In 1992, Bradbury was one voice among many of Hollywood's great and good lobbying for Harryhausen to receive a special Oscar. The campaign was a success, and resulted in Tom Hanks and Bradbury introducing Harryhausen as he was given the Gordon E. Sawyer Award for his lifetime of achievements in animation and film-making. The Center for Ray Bradbury Studies holds copies of many of the campaign letters, and a list of the senders reads like a Who's Who of film-makers and special effects artists: Bradbury, George Lucas, Dennis Muren, Ken Ralston, Gordon Hessler, Miklos Rozsa, John Dykstra, Joe Dante, John Landis, Burgess Meredith, Charles H. Schneer, Jim Danforth, Rick Baker, Stan Winston, Gale Anne Hurd, Nathan Juran, Albert Whitlock... every one of whom wrote a loving tribute to Harryhausen, their colleague, friend or inspiration.
In 1993, Bradbury paid perhaps the highest tribute of all, by incorporating a fictionalised Harryhausen as a major character in his Hollywood novel A Graveyard for Lunatics. Special effects wizard "Roy Holdstrom" is a very thinly disguised Harryhausen, and accompanies the narrator in attempting to solve a murder mystery in 1950s Hollywood. Here is how the narrator first sees Holdstrom's workshop, which we can imagine is similar to what Bradbury saw back in 1938 when first invited into Harryhausen's garage:
Stage 13 was, then, a toy shop, a magic chest, a sorceror's trunk, a trick manufactory, and an aerial hangar of dreams at the centre of which Roy stood each day, waving his long piano fingers at mythic beasts to stir them, whispering, in their ten-billion year slumbers.Bradbury wrote other tributes as introductions for Harryhausen's wonderful books, Film Fantasy Scrapbook and An Animated Life, and in 2010 also provided a video greeting for Harryhausen's 90th birthday BAFTA tribute.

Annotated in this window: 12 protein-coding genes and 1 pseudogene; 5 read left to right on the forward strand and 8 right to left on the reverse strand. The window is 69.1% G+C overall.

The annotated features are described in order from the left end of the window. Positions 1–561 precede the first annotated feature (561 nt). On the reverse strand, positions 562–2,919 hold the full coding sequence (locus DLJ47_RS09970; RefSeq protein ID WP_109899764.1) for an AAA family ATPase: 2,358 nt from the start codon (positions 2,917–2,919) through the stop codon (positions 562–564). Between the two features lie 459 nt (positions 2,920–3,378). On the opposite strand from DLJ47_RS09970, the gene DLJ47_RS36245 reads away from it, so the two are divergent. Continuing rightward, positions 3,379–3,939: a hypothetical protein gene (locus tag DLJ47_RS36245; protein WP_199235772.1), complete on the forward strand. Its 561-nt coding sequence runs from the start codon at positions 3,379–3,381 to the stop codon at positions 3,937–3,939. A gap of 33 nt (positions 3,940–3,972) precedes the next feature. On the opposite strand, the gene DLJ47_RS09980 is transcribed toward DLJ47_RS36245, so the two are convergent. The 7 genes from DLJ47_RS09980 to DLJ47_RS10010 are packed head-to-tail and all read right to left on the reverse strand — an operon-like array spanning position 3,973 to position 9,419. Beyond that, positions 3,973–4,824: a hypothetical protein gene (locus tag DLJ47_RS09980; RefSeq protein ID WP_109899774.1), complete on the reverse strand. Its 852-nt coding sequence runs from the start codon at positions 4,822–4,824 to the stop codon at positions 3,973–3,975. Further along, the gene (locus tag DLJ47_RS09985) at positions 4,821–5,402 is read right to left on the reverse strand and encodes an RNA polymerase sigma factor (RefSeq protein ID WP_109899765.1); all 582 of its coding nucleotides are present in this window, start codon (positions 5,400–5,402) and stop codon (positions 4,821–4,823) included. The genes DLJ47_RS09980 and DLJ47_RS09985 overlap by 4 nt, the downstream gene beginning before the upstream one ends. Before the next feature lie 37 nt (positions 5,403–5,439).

Ray Bradbury passed away in 2012, and less than a year later Ray Harryhausen also left us. Alas, the two never did work together on a movie, but they both had long and successful careers and remained friends to the end. They also both lived long enough to see significant recognition for their work: Harryhausen with the Oscar and BAFTA tributes, and Bradbury with his French Order of Arts & Letters and his Pulitzer Prize Special Citation.
As 2020 approaches - the centenary of both Rays - it will be great to celebrate these twin talents, united at age eighteen with their shared passion for King Kong, and never divided.